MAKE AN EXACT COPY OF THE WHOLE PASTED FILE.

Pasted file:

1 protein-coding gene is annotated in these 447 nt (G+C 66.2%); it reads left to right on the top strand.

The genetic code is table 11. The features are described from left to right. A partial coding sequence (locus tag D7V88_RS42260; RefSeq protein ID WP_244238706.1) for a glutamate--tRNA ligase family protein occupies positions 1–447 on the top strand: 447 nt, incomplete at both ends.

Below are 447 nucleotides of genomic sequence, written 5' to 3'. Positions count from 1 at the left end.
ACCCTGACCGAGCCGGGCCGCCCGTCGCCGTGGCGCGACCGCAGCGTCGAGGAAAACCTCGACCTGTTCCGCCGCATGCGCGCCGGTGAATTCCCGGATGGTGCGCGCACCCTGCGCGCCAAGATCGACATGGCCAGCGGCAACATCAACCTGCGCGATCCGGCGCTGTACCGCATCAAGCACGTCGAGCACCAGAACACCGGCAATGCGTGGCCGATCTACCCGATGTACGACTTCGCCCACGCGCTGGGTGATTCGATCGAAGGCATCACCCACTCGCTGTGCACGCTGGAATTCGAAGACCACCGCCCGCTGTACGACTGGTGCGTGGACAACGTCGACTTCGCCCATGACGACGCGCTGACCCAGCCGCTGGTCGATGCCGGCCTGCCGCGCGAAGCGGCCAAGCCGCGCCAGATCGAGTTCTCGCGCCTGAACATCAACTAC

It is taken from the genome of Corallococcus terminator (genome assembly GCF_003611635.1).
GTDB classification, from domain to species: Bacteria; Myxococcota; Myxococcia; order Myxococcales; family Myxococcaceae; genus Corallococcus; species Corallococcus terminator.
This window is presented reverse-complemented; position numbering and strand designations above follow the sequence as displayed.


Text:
1 protein-coding gene is annotated in these 447 nt (G+C 66.2%); it reads left to right on the top strand.

The genetic code is table 11. The features are described from left to right. A partial coding sequence (locus tag D7V88_RS42260; RefSeq protein ID WP_244238706.1) for a glutamate--tRNA ligase family protein occupies positions 1–447 on the top strand: 447 nt, incomplete at both ends.

Below are 447 nucleotides of genomic sequence, written 5' to 3'. Positions count from 1 at the left end.
ACCCTGACCGAGCCGGGCCGCCCGTCGCCGTGGCGCGACCGCAGCGTCGAGGAAAACCTCGACCTGTTCCGCCGCATGCGCGCCGGTGAATTCCCGGATGGTGCGCGCACCCTGCGCGCCAAGATCGACATGGCCAGCGGCAACATCAACCTGCGCGATCCGGCGCTGTACCGCATCAAGCACGTCGAGCACCAGAACACCGGCAATGCGTGGCCGATCTACCCGATGTACGACTTCGCCCACGCGCTGGGTGATTCGATCGAAGGCATCACCCACTCGCTGTGCACGCTGGAATTCGAAGACCACCGCCCGCTGTACGACTGGTGCGTGGACAACGTCGACTTCGCCCATGACGACGCGCTGACCCAGCCGCTGGTCGATGCCGGCCTGCCGCGCGAAGCGGCCAAGCCGCGCCAGATCGAGTTCTCGCGCCTGAACATCAACTAC

It is taken from the genome of Corallococcus terminator (genome assembly GCF_003611635.1).
GTDB classification, from domain to species: Bacteria; Myxococcota; Myxococcia; order Myxococcales; family Myxococcaceae; genus Corallococcus; species Corallococcus terminator.
This window is presented reverse-complemented; position numbering and strand designations above follow the sequence as displayed.